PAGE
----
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Highlights of Rochester New York Tour
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Designed by prominent Rochester architect Andrew J. Warner and constructed in 1868, the Geva Theatre Center building was originally utilized by the 54th Regiment of the New York State Militia. Following renovations in 1907, it has been utilized as a multi-purpose entertainment and gathering hall. Warner also designed and built the Power’s Building and Buffalo City Hall. The building has served a variety of purposes, including serving as a hospital during the 1918 Influenza Pandemic. Multiple American Presidents have delivered speeches inside the building including Frankin Delano Roosevelt when he accepted his party's nomination for governor and again years later as President of the United States.

  • Front of the Geva Theatre Center building
  • Re-dedication riboncutting ceremony for the Geva Theatre Center in 2016
  • Geva Theatre Center main stage (circa 1933)
  • One of the Geva Theatre Center's stages today

Built in 1868 by Rochester architect Andrew J. Warner, the Geva Theatre Center was originally occupied by the 54th Regiment of the New York State Militia. The building was originally known as the Naval Armory and used as a drill hall, arms depot, and headquarters for the regiment. In 1907 the City of Rochester commissioned another renowned architect from Rochester, J. Foster Warner, who also designed the George Eastman house, to construct a stage house and lobby in the building. The building reopened that year as the Convention Hall.

From 1907 to 1936, the Convention Hall was used for a plethora of various gatherings and events. These included charity fundraisers, public education forums, union meetings, and community entertainment. Wrestling and boxing matches were weekly occurrences there for many years. Annual dog shows and flower shows were also very popular and well-documented. Washington Square Park’s well-loved annual Dachshund Parade even originated as one of the Convention Hall’s many events.

The original 4,000 seat Convention Hall was also the primary performing arts location in Rochester prior to the construction of the Eastman Theatre. Artists such as Anna Pavlova, Sir Arthur Conan Doyle, Enrico Caruso, Fritz Kreisler, Sergei Rachmaninoff, and Arturo Toscanini have all performed or read their work from the stage there.

During the 1918 Spanish Flu epidemic, the building was converted into a hospital. This was done again in 1930 when entrepreneur and philanthropist George Eastman funded the creation of a tonsil clinic in the lobby. Following the Convention Hall’s closure in 1936, Rochester turned it into the Naval Reserve Building. Then, in 1975, it became the temporary home to several departments of local government.

Among its many different past uses, the building is perhaps most notable for its role in New York politics. Countless political gatherings and two state conventions were held at the Hall. One of these was the 1910 Democratic State Convention- an event which Franklin Delano Roosevelt spoke at and later dubbed his “political initiation." Eighteen years later, he returned to the Convention Hall to accept the Democratic Party’s nomination for governor. He then spoke a third time, eight years later in 1936, as the President of the United States. It was at this same event held at the Convention Hall in 1936 during which Social Security was announced to the public. Other prominent politicians who spoke at the Hall include William Jennings Bryan and Presidents Theodore Roosevelt and William Howard Taft.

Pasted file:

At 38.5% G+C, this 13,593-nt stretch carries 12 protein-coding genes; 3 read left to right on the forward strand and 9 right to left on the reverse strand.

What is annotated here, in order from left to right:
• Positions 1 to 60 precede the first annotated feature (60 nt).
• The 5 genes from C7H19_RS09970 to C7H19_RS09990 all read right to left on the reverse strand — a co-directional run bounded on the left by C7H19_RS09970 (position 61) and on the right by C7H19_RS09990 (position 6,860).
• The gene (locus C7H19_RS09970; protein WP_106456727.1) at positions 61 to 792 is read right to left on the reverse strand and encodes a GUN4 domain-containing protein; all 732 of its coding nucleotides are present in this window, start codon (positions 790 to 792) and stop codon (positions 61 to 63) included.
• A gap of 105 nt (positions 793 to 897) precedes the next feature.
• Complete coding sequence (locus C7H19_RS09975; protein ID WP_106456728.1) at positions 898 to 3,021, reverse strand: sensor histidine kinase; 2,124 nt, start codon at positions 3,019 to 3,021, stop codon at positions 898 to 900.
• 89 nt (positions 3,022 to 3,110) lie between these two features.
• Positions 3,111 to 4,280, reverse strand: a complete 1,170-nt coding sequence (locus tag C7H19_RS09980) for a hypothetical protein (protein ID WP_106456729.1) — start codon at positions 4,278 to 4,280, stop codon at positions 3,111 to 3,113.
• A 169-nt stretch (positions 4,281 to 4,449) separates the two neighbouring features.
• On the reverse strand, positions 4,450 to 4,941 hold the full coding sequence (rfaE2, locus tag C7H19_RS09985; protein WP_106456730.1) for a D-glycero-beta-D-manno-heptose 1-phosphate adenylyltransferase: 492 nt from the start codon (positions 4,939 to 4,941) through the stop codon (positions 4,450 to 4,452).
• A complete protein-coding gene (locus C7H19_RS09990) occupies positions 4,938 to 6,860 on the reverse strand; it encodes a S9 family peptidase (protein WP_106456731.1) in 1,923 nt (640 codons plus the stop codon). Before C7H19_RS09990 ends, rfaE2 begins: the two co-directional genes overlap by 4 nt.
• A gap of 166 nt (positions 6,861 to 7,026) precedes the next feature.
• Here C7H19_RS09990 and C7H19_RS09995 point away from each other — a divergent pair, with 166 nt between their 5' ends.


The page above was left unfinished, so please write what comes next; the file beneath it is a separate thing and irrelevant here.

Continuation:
In 1982, a 10-year-old theater company called Geva, purchased the building from the city and began remodeling it. After several years, they opened the Geva Theatre Center to the public on November 2, 1985. As of 2018, the Geva Theatre Company has put on over 400 stage productions, and the Geva Theatre Center is recognized as the best-attended theater in New York outside of NYC. Well-known actors who have graced the stage at Geva include Samuel L. Jackson, Kathy Bates, Josh Brolin, and Robert Downey Jr.

Geva Theatre Center. History, Geva Theatre Center. 2020. Accessed September 29th 2020. https://gevatheatre.org/about-us/history/.

Low, Stuart. Geva Theatre celebrates 40th season, Democrat and Chronicle. September 2nd 2012. Accessed October 2nd 2020. https://www.webcitation.org/6AQo2MYXA?url=http://her.democratandchronicle.com/print/article/20120902/LIVING/309020015/Geva-Theatre-celebrates-40th-season.

NYSCA. Grantee Spotlight: Geva Theatre Center, NY Council on the Arts. November 22nd 2017. Accessed October 2nd 2020. https://arts.ny.gov/blog/grantee-spotlight-geva-theatre-center-0.

Image Sources(Click to expand)

http://www.theatrerocs.org/companies/geva-theatre-center/

http://rochreflections.blogspot.com/2016/09/geva-theatre-center-ribboncutting.html

https://www.loc.gov/pictures/item/ny1401.photos.117335p/

https://www.rochesterjazz.com/venues?venue_id=63